2. Save a snapshot of the existing Redis cache. You can configure Redis to save snapshots periodically, or run the process manually using the SAVE or BGSAVE commands. The RDB file is named “dump.rdb” by default and will be located at the path specified in the redis.conf configuration file.


    If you’re migrating data within Azure Cache for Redis, see these instructions on how to export an RDB file or use the PowerShell Export cmdlet instead.

  3. Copy the RDB file to an Azure storage account in the region where your new cache is located. You can use AzCopy for this task.

  4. Import the RDB file into the new cache using these import instructions or the PowerShell Import cmdlet.

  5. Update your application to use the new cache instance.

Write to two Redis caches simultaneously during migration period

Rather than moving data directly between caches, you may use your application to write data to both an existing cache and a new one you're setting up. The application will still read data from the existing cache initially. When the new cache has the necessary data, you switch the application to that cache and retire the old one. Let's say, for example, you use Redis as a session store and the application sessions are valid for seven days. After writing to the two caches for a week, you'll be certain the new cache contains all non-expired session information. You can safely rely on it from that point onward without concern over data loss.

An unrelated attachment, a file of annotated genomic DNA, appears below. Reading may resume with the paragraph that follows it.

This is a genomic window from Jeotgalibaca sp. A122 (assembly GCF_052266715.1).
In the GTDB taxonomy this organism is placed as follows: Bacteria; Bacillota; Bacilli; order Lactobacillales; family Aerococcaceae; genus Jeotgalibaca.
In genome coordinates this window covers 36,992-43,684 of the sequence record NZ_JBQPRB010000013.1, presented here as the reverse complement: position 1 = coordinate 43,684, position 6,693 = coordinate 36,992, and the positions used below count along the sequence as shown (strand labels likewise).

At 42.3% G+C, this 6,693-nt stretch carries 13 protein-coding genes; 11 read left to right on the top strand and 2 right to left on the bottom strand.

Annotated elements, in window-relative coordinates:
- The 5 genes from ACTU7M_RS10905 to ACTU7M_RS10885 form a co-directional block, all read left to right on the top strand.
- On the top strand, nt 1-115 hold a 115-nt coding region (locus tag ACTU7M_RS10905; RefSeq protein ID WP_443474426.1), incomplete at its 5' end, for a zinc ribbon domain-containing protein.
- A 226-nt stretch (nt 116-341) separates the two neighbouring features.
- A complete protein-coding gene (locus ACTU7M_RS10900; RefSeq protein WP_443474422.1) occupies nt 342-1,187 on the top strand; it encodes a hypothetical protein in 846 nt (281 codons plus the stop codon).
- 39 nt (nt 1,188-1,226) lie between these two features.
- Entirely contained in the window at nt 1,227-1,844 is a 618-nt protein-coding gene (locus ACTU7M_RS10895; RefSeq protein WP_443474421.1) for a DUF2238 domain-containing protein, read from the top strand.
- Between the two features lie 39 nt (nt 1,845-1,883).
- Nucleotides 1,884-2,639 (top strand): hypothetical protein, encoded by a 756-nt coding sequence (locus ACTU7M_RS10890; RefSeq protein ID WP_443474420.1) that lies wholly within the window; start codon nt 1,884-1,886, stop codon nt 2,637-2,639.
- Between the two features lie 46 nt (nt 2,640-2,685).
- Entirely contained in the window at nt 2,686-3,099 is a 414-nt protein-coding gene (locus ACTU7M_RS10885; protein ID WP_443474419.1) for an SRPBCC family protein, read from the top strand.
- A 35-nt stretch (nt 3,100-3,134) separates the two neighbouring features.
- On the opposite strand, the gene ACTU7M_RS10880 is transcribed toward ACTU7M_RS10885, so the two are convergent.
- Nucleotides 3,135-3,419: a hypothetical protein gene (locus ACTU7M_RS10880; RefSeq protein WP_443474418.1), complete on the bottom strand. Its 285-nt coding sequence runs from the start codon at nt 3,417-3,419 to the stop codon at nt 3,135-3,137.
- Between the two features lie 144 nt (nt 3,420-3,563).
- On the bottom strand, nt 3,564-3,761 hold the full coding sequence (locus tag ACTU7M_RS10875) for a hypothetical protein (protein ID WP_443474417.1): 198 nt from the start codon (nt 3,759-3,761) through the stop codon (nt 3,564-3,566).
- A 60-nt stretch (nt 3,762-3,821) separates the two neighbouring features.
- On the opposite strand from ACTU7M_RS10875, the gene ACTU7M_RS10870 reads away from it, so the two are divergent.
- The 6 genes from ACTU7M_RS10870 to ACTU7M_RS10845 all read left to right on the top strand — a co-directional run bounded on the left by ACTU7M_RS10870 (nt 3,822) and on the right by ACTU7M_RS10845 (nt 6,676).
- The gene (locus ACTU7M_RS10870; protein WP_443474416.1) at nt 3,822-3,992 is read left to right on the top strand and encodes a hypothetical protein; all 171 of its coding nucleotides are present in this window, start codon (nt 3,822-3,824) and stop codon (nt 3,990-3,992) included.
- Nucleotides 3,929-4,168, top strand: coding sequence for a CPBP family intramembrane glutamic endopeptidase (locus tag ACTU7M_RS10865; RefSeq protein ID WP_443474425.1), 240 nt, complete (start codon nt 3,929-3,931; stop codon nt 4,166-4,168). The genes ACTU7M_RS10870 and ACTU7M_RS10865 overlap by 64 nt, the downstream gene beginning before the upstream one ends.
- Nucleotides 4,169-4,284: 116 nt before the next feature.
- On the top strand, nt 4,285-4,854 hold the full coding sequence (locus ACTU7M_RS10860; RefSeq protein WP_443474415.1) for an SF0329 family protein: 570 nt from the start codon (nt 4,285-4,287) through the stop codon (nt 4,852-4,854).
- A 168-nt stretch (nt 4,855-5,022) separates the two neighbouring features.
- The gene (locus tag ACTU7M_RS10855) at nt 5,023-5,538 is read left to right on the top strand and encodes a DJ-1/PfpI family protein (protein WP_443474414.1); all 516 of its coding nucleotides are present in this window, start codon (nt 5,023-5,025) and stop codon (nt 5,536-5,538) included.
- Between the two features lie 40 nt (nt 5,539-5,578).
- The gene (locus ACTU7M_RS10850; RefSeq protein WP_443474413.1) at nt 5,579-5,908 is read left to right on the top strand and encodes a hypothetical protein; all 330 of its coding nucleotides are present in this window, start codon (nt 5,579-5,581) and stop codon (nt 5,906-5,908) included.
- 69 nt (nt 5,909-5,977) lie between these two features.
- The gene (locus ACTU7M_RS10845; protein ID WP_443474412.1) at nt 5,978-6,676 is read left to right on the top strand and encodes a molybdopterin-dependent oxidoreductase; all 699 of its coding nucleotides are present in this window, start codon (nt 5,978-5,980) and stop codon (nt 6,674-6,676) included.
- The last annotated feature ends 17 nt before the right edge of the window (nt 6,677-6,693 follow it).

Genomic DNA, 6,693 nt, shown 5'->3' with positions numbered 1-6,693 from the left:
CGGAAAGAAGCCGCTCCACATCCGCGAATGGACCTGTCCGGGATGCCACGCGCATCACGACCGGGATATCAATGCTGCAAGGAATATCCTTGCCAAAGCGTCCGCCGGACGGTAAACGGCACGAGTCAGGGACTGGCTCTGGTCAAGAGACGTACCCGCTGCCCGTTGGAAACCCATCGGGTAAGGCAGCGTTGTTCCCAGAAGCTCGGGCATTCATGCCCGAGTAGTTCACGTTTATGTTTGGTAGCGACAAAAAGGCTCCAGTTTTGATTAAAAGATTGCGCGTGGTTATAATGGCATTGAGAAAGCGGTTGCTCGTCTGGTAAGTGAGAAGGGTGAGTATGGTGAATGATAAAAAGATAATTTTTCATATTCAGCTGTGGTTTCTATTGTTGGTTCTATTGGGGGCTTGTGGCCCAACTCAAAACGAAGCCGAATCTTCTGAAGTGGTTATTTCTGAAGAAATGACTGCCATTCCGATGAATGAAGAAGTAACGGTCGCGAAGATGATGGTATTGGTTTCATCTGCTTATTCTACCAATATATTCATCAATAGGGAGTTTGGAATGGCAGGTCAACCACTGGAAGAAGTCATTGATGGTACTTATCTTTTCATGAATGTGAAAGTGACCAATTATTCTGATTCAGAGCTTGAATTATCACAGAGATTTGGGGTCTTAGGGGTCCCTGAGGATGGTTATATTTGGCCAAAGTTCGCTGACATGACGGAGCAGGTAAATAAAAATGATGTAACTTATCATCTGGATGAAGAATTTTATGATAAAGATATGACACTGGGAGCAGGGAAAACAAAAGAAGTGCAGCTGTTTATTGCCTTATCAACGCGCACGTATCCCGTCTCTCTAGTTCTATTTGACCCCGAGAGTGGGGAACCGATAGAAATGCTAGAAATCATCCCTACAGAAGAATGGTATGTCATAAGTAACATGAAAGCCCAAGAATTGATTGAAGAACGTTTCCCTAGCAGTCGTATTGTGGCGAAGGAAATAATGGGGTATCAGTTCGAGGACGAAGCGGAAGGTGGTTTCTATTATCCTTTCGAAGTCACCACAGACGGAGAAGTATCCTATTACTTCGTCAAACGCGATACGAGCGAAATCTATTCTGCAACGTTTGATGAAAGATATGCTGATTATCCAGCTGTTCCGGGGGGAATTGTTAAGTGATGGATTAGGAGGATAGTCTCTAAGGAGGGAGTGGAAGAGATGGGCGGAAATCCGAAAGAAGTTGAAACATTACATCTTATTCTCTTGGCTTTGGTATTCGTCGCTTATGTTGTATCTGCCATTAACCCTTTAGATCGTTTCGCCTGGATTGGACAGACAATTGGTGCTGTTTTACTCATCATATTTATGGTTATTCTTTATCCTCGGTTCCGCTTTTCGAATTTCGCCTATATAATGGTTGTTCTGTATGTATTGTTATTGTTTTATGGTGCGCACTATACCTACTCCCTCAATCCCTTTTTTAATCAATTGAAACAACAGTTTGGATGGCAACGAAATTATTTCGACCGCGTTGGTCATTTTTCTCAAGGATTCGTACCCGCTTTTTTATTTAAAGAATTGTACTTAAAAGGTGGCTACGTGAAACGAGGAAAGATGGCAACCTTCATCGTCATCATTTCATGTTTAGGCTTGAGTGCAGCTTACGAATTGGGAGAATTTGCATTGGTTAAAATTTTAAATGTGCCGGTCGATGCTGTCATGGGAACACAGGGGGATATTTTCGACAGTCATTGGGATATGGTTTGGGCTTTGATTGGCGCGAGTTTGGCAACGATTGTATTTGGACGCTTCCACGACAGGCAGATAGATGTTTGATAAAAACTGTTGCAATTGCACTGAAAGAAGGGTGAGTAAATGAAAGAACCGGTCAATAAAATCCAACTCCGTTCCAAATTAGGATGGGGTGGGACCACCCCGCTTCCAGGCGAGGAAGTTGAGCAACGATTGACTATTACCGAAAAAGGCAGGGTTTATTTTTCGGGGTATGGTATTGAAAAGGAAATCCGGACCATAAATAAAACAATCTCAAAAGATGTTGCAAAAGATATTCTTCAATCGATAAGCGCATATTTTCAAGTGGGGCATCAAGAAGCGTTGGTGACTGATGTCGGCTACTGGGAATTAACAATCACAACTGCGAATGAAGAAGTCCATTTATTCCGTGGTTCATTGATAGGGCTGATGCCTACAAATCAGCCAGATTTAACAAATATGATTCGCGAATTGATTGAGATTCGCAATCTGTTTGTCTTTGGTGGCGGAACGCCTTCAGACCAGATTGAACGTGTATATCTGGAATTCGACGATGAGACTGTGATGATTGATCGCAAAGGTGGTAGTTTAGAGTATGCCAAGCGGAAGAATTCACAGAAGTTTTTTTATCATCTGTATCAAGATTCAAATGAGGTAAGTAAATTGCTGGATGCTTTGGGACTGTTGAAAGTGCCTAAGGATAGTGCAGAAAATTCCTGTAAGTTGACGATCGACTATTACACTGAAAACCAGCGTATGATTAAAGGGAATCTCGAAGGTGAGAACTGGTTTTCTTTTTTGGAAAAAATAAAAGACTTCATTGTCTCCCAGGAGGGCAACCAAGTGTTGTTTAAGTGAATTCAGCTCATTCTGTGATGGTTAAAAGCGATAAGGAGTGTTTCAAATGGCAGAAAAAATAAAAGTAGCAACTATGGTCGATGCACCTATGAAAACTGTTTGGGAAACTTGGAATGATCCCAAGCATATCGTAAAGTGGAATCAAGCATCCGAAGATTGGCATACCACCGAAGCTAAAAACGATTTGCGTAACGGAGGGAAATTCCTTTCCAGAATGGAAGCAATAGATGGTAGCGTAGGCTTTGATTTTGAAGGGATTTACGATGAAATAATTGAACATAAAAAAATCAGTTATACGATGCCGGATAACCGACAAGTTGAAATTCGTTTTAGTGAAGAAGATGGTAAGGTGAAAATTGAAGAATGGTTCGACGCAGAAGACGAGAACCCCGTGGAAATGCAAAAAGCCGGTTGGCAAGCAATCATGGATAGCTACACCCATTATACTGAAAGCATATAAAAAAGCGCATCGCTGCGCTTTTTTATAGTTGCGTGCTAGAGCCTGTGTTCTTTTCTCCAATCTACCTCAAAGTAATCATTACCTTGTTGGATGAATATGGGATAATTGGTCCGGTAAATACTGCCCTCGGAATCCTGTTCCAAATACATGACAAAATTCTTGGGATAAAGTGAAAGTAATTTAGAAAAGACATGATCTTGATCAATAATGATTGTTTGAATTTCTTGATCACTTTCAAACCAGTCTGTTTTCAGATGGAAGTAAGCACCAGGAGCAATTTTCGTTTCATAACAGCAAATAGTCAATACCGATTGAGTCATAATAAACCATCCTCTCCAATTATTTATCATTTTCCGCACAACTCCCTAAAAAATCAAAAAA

General steps to implement this option are:

  1. Create a new Azure Cache for Redis instance in the premium tier that is the same size as (or bigger than) the existing cache.

  2. Modify application code to write to both the new and the original instances.

  3. Continue reading data from the original instance until the new instance is sufficiently populated with data.

  4. Update the application code to reading and writing from the new instance only.

  5. Delete the original instance.

Migrate programmatically

You can create a custom migration process by programmatically reading data from an existing cache and writing them into Azure Cache for Redis. This open-source tool can be used to copy data from one Azure Cache for Redis instance to another. A compiled version is available as well. You may also find the source code to be a useful guide for writing your own migration tool.


This tool isn't officially supported by Microsoft.

General steps to implement this option are:

  1. Create a VM in the region where the existing cache is located. If your dataset is large, choose a relatively powerful VM to reduce copying time.

  2. Create a new Azure Cache for Redis instance.

  3. Flush data from the new cache to ensure that it's empty. This step is required because the copy tool itself doesn't overwrite any existing key in the target cache.


    Make sure to NOT flush from the source cache.

  4. Use an application such as the open-source tool above to automate the copying of data from the source cache to the target. Remember that the copy process could take a while to complete depending on the size of your dataset.

Next steps

Learn more about Azure Cache for Redis features.